A: Melissa in Salinas asked, "Why doesn't it get really hot on the Central Coast like it does in other parts of the U.S.A., like Texas?"
Here is Cheif Meteorologist Norm Hoffmann with the answer.
The quick answer to your question is that we do occasionally get triple digit temperatures here on the Central Coast. Monterey, Santa Cruz and Salinas have record high temperatures from 104 in Monterey to 106 in Salinas. So we do hit those triple digit marks once in a while, usually in September.
So why so cool this year. The temperatures over the interior of California (in the Central Valley) reach into the 90s to sometimes over 100 degrees. Temperatures in the Southern Salinas Valley reach into the 90s to near 100 many days as well. That air is warm and rises in the afternoon and evening hours. The air from the coast moves inland to replace the rising air which results in lower pressure. We call that our normal air conditioning. That cools us off during the afternoon and evening hours.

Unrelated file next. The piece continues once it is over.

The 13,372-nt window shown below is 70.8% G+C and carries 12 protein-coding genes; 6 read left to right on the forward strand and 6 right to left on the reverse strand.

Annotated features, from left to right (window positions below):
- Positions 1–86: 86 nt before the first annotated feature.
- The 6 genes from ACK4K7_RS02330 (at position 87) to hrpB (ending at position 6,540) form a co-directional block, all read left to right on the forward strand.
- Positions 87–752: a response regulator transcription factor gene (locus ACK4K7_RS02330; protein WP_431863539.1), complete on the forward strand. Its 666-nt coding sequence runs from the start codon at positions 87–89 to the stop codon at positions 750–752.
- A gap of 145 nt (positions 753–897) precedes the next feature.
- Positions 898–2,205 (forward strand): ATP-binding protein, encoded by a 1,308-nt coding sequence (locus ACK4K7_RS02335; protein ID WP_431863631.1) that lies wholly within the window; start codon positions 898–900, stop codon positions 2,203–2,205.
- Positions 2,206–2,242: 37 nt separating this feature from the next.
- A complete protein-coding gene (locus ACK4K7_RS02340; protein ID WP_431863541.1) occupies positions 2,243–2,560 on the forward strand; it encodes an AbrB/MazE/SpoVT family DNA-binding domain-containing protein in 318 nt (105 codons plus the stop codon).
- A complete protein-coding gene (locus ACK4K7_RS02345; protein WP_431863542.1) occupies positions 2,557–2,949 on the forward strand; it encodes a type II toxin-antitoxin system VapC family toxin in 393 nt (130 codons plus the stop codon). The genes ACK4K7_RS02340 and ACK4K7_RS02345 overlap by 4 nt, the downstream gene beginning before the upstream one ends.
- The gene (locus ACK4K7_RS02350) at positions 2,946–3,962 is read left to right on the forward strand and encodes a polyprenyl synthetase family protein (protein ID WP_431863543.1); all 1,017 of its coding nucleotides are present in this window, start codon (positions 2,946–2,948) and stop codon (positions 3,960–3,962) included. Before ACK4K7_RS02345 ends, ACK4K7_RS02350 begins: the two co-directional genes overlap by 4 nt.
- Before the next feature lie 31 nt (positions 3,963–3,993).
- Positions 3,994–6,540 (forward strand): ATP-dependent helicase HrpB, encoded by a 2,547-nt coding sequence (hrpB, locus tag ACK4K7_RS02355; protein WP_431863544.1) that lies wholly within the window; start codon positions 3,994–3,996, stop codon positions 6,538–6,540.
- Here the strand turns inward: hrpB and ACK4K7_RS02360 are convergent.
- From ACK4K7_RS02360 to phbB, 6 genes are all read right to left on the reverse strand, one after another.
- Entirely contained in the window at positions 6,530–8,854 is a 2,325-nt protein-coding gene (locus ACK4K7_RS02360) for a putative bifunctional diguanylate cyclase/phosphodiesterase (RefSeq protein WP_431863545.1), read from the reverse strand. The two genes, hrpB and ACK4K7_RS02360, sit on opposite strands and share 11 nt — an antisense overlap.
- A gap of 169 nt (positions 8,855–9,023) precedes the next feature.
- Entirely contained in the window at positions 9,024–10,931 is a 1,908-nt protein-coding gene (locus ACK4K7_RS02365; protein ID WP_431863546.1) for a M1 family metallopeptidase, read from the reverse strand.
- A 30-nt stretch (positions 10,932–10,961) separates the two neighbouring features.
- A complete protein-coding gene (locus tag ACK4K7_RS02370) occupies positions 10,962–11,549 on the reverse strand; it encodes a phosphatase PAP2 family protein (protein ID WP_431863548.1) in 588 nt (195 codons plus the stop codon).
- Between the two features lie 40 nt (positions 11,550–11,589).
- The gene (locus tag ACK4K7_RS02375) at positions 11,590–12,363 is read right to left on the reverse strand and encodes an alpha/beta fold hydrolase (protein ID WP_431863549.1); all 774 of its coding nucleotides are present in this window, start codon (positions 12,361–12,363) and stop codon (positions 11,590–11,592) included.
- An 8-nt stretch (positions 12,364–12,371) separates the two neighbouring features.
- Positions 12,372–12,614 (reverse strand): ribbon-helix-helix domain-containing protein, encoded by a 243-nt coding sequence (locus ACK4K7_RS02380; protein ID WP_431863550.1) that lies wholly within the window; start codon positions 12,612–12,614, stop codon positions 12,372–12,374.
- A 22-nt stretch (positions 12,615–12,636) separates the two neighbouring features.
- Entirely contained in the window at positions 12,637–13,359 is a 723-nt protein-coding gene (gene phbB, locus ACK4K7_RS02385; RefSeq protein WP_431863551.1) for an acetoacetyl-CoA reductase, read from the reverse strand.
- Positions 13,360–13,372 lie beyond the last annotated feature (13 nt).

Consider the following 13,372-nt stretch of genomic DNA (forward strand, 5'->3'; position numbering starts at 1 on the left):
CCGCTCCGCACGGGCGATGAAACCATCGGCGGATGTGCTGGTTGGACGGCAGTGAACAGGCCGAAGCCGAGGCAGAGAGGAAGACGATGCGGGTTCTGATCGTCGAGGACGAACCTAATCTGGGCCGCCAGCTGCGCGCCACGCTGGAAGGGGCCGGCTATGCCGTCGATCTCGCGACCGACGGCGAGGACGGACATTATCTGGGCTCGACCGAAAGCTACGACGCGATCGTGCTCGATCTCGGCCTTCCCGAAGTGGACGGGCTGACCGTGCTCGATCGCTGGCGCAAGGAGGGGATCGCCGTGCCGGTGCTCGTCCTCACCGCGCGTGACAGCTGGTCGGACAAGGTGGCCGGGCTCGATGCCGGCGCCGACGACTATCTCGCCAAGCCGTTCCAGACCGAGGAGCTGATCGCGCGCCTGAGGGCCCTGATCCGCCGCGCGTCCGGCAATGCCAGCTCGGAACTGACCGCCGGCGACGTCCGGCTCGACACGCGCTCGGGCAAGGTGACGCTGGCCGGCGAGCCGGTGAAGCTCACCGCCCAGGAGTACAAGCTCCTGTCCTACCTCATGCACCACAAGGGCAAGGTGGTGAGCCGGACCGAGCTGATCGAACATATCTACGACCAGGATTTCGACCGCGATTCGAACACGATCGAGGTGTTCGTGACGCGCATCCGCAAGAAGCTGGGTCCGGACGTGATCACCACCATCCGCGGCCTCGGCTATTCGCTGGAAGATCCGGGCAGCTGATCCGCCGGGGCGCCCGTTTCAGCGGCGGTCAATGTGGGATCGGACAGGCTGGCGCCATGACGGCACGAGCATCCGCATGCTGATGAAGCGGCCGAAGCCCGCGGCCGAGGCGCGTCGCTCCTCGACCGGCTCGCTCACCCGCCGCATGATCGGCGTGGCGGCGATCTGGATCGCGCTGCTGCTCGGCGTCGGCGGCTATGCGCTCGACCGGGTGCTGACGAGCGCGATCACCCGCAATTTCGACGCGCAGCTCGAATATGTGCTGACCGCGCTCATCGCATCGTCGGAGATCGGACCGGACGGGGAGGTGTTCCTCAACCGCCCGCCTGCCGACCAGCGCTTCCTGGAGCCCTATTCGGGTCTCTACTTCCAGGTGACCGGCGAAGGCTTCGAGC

The air is cool because it comes in from the Ocean. The ocean temperature is 55 to 60 degrees and the air moving across it and moving inland is not much warmer. So the bottom line it is our proximity to the ocean that keeps us cool here on the Central Coast, but with offshore flow it can get hot.
This year in particular has been cooler than normal with more fog and low clouds. That is because of many factors, but La Nina is one of them. It has forced a strong high pressure to remain over Texas and cooler air to reside here along the west coast. However it looks like our cool weather will continue for at least another week to 10 days.